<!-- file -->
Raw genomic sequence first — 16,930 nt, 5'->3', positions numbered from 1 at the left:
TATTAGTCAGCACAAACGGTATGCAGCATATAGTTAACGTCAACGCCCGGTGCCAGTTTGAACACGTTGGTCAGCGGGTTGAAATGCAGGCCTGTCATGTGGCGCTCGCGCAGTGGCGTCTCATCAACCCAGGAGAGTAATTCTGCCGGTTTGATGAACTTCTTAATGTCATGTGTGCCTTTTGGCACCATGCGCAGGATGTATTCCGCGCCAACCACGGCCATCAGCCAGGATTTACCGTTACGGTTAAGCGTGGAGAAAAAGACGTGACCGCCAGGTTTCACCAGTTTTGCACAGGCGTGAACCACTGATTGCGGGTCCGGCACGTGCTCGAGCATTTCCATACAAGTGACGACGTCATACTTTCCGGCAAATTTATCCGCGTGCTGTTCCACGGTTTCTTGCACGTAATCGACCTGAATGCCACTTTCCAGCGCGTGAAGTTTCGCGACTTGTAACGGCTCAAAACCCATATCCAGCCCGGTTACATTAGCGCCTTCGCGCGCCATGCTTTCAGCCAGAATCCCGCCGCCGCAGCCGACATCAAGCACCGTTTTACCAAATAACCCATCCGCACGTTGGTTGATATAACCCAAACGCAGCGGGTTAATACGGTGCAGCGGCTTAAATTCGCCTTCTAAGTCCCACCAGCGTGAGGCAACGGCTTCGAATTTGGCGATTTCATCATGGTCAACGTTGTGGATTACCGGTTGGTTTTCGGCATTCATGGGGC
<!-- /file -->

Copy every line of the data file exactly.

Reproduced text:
Raw genomic sequence first — 16,930 nt, 5'->3', positions numbered from 1 at the left:
TATTAGTCAGCACAAACGGTATGCAGCATATAGTTAACGTCAACGCCCGGTGCCAGTTTGAACACGTTGGTCAGCGGGTTGAAATGCAGGCCTGTCATGTGGCGCTCGCGCAGTGGCGTCTCATCAACCCAGGAGAGTAATTCTGCCGGTTTGATGAACTTCTTAATGTCATGTGTGCCTTTTGGCACCATGCGCAGGATGTATTCCGCGCCAACCACGGCCATCAGCCAGGATTTACCGTTACGGTTAAGCGTGGAGAAAAAGACGTGACCGCCAGGTTTCACCAGTTTTGCACAGGCGTGAACCACTGATTGCGGGTCCGGCACGTGCTCGAGCATTTCCATACAAGTGACGACGTCATACTTTCCGGCAAATTTATCCGCGTGCTGTTCCACGGTTTCTTGCACGTAATCGACCTGAATGCCACTTTCCAGCGCGTGAAGTTTCGCGACTTGTAACGGCTCAAAACCCATATCCAGCCCGGTTACATTAGCGCCTTCGCGCGCCATGCTTTCAGCCAGAATCCCGCCGCCGCAGCCGACATCAAGCACCGTTTTACCAAATAACCCATCCGCACGTTGGTTGATATAACCCAAACGCAGCGGGTTAATACGGTGCAGCGGCTTAAATTCGCCTTCTAAGTCCCACCAGCGTGAGGCAACGGCTTCGAATTTGGCGATTTCATCATGGTCAACGTTGTGGATTACCGGTTGGTTTTCGGCATTCATGGGGC